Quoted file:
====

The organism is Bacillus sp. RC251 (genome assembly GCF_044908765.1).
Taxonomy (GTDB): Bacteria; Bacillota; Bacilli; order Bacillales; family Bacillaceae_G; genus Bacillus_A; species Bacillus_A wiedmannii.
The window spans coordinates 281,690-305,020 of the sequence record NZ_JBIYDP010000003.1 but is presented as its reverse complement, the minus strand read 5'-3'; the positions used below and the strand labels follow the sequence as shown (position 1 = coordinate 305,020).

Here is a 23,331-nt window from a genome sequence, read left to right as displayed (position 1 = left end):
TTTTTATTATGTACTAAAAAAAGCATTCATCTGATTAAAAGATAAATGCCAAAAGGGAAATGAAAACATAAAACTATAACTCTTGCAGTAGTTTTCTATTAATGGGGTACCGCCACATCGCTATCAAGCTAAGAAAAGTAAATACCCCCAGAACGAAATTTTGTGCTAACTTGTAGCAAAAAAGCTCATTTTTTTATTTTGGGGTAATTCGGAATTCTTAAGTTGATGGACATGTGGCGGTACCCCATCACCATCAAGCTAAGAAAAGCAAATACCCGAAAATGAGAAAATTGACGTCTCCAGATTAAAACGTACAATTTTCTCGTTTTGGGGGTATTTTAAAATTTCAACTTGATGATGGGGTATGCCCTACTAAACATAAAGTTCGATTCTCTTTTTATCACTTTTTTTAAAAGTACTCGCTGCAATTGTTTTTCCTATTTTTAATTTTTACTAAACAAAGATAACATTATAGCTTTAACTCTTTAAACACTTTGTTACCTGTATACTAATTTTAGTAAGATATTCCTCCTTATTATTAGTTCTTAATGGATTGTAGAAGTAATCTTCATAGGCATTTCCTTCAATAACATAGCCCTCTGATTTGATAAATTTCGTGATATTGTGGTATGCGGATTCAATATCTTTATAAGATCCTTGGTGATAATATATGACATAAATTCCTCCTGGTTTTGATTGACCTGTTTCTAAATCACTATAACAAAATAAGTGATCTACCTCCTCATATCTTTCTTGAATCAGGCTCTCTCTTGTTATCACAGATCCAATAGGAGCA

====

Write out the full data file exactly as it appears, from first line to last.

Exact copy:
The organism is Bacillus sp. RC251 (genome assembly GCF_044908765.1).
Taxonomy (GTDB): Bacteria; Bacillota; Bacilli; order Bacillales; family Bacillaceae_G; genus Bacillus_A; species Bacillus_A wiedmannii.
The window spans coordinates 281,690-305,020 of the sequence record NZ_JBIYDP010000003.1 but is presented as its reverse complement, the minus strand read 5'-3'; the positions used below and the strand labels follow the sequence as shown (position 1 = coordinate 305,020).

Here is a 23,331-nt window from a genome sequence, read left to right as displayed (position 1 = left end):
TTTTTATTATGTACTAAAAAAAGCATTCATCTGATTAAAAGATAAATGCCAAAAGGGAAATGAAAACATAAAACTATAACTCTTGCAGTAGTTTTCTATTAATGGGGTACCGCCACATCGCTATCAAGCTAAGAAAAGTAAATACCCCCAGAACGAAATTTTGTGCTAACTTGTAGCAAAAAAGCTCATTTTTTTATTTTGGGGTAATTCGGAATTCTTAAGTTGATGGACATGTGGCGGTACCCCATCACCATCAAGCTAAGAAAAGCAAATACCCGAAAATGAGAAAATTGACGTCTCCAGATTAAAACGTACAATTTTCTCGTTTTGGGGGTATTTTAAAATTTCAACTTGATGATGGGGTATGCCCTACTAAACATAAAGTTCGATTCTCTTTTTATCACTTTTTTTAAAAGTACTCGCTGCAATTGTTTTTCCTATTTTTAATTTTTACTAAACAAAGATAACATTATAGCTTTAACTCTTTAAACACTTTGTTACCTGTATACTAATTTTAGTAAGATATTCCTCCTTATTATTAGTTCTTAATGGATTGTAGAAGTAATCTTCATAGGCATTTCCTTCAATAACATAGCCCTCTGATTTGATAAATTTCGTGATATTGTGGTATGCGGATTCAATATCTTTATAAGATCCTTGGTGATAATATATGACATAAATTCCTCCTGGTTTTGATTGACCTGTTTCTAAATCACTATAACAAAATAAGTGATCTACCTCCTCATATCTTTCTTGAATCAGGCTCTCTCTTGTTATCACAGATCCAATAGGAGCA